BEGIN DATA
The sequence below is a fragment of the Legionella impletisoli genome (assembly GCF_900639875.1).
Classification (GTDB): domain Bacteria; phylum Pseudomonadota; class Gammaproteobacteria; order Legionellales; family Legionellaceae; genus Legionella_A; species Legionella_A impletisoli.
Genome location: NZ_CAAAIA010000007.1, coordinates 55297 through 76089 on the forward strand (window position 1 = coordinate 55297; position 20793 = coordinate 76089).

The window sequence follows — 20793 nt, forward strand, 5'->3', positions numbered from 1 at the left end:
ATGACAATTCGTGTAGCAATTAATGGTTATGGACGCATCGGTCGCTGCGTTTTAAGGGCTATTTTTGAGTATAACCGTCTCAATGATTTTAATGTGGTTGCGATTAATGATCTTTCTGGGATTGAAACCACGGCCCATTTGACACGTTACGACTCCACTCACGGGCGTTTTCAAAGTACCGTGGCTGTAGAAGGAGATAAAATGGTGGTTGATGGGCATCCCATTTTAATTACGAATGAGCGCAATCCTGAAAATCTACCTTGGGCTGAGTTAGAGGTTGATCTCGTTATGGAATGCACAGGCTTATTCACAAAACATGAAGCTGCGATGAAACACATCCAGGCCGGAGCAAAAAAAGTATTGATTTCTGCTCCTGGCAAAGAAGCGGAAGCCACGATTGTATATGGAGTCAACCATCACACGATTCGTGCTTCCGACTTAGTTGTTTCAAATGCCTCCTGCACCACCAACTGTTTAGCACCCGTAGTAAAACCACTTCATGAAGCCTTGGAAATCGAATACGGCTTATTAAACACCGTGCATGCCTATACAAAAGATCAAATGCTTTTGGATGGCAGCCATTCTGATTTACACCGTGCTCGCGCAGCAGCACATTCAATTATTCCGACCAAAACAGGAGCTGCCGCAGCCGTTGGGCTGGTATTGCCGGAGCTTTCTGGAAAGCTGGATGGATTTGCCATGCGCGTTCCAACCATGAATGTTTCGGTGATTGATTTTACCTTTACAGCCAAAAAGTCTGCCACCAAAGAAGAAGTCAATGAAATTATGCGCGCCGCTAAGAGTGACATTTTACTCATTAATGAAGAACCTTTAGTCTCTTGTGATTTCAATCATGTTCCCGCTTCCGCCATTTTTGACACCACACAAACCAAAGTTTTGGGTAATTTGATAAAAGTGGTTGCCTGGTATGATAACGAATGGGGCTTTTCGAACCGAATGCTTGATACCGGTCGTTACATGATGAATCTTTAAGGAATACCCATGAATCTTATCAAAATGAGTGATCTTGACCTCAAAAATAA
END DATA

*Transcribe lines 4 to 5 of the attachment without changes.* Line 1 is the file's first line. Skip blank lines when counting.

The window sequence follows — 20793 nt, forward strand, 5'->3', positions numbered from 1 at the left end:
ATGACAATTCGTGTAGCAATTAATGGTTATGGACGCATCGGTCGCTGCGTTTTAAGGGCTATTTTTGAGTATAACCGTCTCAATGATTTTAATGTGGTTGCGATTAATGATCTTTCTGGGATTGAAACCACGGCCCATTTGACACGTTACGACTCCACTCACGGGCGTTTTCAAAGTACCGTGGCTGTAGAAGGAGATAAAATGGTGGTTGATGGGCATCCCATTTTAATTACGAATGAGCGCAATCCTGAAAATCTACCTTGGGCTGAGTTAGAGGTTGATCTCGTTATGGAATGCACAGGCTTATTCACAAAACATGAAGCTGCGATGAAACACATCCAGGCCGGAGCAAAAAAAGTATTGATTTCTGCTCCTGGCAAAGAAGCGGAAGCCACGATTGTATATGGAGTCAACCATCACACGATTCGTGCTTCCGACTTAGTTGTTTCAAATGCCTCCTGCACCACCAACTGTTTAGCACCCGTAGTAAAACCACTTCATGAAGCCTTGGAAATCGAATACGGCTTATTAAACACCGTGCATGCCTATACAAAAGATCAAATGCTTTTGGATGGCAGCCATTCTGATTTACACCGTGCTCGCGCAGCAGCACATTCAATTATTCCGACCAAAACAGGAGCTGCCGCAGCCGTTGGGCTGGTATTGCCGGAGCTTTCTGGAAAGCTGGATGGATTTGCCATGCGCGTTCCAACCATGAATGTTTCGGTGATTGATTTTACCTTTACAGCCAAAAAGTCTGCCACCAAAGAAGAAGTCAATGAAATTATGCGCGCCGCTAAGAGTGACATTTTACTCATTAATGAAGAACCTTTAGTCTCTTGTGATTTCAATCATGTTCCCGCTTCCGCCATTTTTGACACCACACAAACCAAAGTTTTGGGTAATTTGATAAAAGTGGTTGCCTGGTATGATAACGAATGGGGCTTTTCGAACCGAATGCTTGATACCGGTCGTTACATGATGAATCTTTAAGGAATACCCATGAATCTTATCAAAATGAGTGATCTTGACCTCAAAAATAA